Other formats

    Adobe Portable Document Format file (facsimile images)   TEI XML file   ePub eBook file  


    mail icontwitter iconBlogspot iconrss icon

Salient. Victoria University of Wellington Students' Newspaper. Volume 31, Number 12 June 11, 1968

[Untitled work by Erice Fairbrother]

page 6

He lingered by the wrinkling waves, a fair skin blushed in sun slipping up from the sea. He stood, if time can stand, in animated reflection: and grass green hills sprinkled their dew into streams, fleeing.

A gentle warm body that breathed with the darkness where fingers whispering conceived their passion that rose and fell in shadows from the fire there burning. And musing in a mist of colours brown and warm and dreamed, I danced the first night's song and slept beside the stream.

Imagine him running, the sand flung madly at the sky like an insane jealousy, and a wide spare sun shining beyond him. Touching people in an existence found in other places; the white front door, hidden rooms, and twisted bodies in picture-frame windows.

Guess his useless passion!

How hot the sun grows and the sea slides slowly away somewhere over the horizon. "What day is thing?"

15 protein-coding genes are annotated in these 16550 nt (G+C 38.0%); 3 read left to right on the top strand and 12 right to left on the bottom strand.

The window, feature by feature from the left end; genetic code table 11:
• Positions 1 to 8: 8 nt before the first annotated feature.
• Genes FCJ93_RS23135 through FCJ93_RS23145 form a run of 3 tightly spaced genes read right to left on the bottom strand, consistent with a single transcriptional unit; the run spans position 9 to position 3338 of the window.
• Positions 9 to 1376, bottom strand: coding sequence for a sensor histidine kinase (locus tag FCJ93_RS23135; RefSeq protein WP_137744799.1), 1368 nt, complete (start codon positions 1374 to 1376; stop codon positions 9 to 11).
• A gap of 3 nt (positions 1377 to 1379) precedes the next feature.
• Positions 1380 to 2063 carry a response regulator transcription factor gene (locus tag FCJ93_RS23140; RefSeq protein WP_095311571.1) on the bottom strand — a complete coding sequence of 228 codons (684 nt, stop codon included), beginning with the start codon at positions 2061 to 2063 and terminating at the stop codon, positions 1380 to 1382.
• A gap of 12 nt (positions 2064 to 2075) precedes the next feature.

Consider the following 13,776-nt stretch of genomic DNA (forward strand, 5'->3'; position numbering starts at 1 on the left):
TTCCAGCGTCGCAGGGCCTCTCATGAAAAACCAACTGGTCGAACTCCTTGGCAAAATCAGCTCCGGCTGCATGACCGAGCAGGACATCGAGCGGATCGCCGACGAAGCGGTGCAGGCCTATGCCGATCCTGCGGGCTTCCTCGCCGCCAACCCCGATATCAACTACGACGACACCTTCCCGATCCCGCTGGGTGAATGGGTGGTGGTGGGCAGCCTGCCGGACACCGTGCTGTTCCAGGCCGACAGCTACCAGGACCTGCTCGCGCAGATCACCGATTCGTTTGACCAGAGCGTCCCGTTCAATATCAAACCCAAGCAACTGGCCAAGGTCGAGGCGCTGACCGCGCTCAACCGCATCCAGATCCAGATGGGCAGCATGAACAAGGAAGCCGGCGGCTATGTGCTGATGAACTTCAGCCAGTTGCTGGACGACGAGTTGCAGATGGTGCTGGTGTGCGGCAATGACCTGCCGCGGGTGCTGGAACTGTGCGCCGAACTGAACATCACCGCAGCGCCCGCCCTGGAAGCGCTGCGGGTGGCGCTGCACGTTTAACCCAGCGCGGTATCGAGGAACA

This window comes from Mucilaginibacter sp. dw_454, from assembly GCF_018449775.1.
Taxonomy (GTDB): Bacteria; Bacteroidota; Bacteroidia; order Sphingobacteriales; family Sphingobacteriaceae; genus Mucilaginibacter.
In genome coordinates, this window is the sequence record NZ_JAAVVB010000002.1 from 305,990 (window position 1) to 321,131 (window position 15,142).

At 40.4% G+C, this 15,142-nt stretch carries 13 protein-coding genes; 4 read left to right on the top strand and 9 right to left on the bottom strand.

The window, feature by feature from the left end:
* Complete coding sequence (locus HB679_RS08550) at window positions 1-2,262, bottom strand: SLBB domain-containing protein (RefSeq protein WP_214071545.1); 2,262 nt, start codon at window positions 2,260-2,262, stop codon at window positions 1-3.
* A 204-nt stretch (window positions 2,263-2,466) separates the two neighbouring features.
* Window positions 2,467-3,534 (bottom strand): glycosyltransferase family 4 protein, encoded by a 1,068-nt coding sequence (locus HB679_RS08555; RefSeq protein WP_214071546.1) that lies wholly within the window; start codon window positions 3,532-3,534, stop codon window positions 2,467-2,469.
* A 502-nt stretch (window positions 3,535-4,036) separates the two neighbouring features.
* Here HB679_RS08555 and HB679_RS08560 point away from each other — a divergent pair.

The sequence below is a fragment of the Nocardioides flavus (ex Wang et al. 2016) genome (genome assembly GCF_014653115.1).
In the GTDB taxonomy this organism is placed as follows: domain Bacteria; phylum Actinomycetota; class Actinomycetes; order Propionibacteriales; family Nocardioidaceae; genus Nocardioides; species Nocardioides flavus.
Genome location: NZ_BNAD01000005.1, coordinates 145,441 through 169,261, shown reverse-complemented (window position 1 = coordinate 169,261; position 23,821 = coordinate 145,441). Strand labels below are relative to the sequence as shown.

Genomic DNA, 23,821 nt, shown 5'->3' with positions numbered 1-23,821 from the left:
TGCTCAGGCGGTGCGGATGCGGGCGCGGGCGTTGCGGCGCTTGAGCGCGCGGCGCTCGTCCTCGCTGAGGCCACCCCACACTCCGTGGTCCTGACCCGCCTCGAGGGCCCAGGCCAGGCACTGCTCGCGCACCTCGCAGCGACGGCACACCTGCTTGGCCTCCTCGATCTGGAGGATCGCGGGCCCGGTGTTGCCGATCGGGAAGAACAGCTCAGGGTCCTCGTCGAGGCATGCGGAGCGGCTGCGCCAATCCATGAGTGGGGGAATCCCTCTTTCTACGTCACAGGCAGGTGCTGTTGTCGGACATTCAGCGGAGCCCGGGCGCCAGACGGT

It means they put on shoes, and lift the lid of boxes climbing out and climbing in the lids of other boxes. Stopping never to dream, stopping to function, then running against the sun that having climbed too, now considers, now steals backwards to oblivion.

And the waves rippled strongly, reaching to touch his feet that were walking now, feet that dragged the sand into rocks like footmarks to remain forever. Until the rain.

Hot warm kisses and love lying dried, dried like salt. I look up to the window, but the sun has disappeared. People close gates behind them and run water in lighted windows. Standing in the blackness I am alone.

Somewhere a clock tolls and the waves unfold themselves faraway. And over the sand they come. And. his body resisting no more, waits white and bare for their touch.

By Erice Fairbrother

page 7
Photo: Robert W. Joiner

Photo: Robert W. Joiner